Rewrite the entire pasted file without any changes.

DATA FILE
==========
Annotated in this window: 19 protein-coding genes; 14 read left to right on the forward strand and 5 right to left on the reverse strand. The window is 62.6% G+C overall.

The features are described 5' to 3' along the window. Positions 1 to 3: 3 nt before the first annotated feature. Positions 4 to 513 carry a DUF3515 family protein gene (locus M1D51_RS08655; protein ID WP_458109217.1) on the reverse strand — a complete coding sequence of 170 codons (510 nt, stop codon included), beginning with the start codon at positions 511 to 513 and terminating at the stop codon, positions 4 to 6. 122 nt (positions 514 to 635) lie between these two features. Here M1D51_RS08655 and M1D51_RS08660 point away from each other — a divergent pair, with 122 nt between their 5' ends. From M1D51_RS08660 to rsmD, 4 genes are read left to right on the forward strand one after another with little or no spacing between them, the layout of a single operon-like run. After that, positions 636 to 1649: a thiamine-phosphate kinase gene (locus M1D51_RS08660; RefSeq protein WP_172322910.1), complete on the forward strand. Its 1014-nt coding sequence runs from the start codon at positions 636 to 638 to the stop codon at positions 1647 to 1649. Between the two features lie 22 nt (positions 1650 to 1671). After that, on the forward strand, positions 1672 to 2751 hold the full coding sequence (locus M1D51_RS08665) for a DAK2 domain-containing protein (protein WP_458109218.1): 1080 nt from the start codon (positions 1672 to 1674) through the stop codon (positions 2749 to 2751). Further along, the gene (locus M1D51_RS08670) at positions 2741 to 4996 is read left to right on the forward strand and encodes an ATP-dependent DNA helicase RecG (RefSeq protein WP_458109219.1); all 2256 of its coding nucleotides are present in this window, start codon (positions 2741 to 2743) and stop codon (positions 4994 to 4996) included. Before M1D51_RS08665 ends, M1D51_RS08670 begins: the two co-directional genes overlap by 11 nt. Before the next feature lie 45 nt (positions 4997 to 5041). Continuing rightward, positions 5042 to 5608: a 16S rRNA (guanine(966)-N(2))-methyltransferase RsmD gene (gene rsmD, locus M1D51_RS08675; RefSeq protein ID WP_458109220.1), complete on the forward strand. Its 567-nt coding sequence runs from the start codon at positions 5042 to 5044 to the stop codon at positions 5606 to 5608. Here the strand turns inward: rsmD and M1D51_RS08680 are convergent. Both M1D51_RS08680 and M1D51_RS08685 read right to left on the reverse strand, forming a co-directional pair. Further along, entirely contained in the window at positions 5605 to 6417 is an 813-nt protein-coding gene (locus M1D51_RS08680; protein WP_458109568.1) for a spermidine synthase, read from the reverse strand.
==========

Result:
Annotated in this window: 19 protein-coding genes; 14 read left to right on the forward strand and 5 right to left on the reverse strand. The window is 62.6% G+C overall.

The features are described 5' to 3' along the window. Positions 1 to 3: 3 nt before the first annotated feature. Positions 4 to 513 carry a DUF3515 family protein gene (locus M1D51_RS08655; protein ID WP_458109217.1) on the reverse strand — a complete coding sequence of 170 codons (510 nt, stop codon included), beginning with the start codon at positions 511 to 513 and terminating at the stop codon, positions 4 to 6. 122 nt (positions 514 to 635) lie between these two features. Here M1D51_RS08655 and M1D51_RS08660 point away from each other — a divergent pair, with 122 nt between their 5' ends. From M1D51_RS08660 to rsmD, 4 genes are read left to right on the forward strand one after another with little or no spacing between them, the layout of a single operon-like run. After that, positions 636 to 1649: a thiamine-phosphate kinase gene (locus M1D51_RS08660; RefSeq protein WP_172322910.1), complete on the forward strand. Its 1014-nt coding sequence runs from the start codon at positions 636 to 638 to the stop codon at positions 1647 to 1649. Between the two features lie 22 nt (positions 1650 to 1671). After that, on the forward strand, positions 1672 to 2751 hold the full coding sequence (locus M1D51_RS08665) for a DAK2 domain-containing protein (protein WP_458109218.1): 1080 nt from the start codon (positions 1672 to 1674) through the stop codon (positions 2749 to 2751). Further along, the gene (locus M1D51_RS08670) at positions 2741 to 4996 is read left to right on the forward strand and encodes an ATP-dependent DNA helicase RecG (RefSeq protein WP_458109219.1); all 2256 of its coding nucleotides are present in this window, start codon (positions 2741 to 2743) and stop codon (positions 4994 to 4996) included. Before M1D51_RS08665 ends, M1D51_RS08670 begins: the two co-directional genes overlap by 11 nt. Before the next feature lie 45 nt (positions 4997 to 5041). Continuing rightward, positions 5042 to 5608: a 16S rRNA (guanine(966)-N(2))-methyltransferase RsmD gene (gene rsmD, locus M1D51_RS08675; RefSeq protein ID WP_458109220.1), complete on the forward strand. Its 567-nt coding sequence runs from the start codon at positions 5042 to 5044 to the stop codon at positions 5606 to 5608. Here the strand turns inward: rsmD and M1D51_RS08680 are convergent. Both M1D51_RS08680 and M1D51_RS08685 read right to left on the reverse strand, forming a co-directional pair. Further along, entirely contained in the window at positions 5605 to 6417 is an 813-nt protein-coding gene (locus M1D51_RS08680; protein WP_458109568.1) for a spermidine synthase, read from the reverse strand.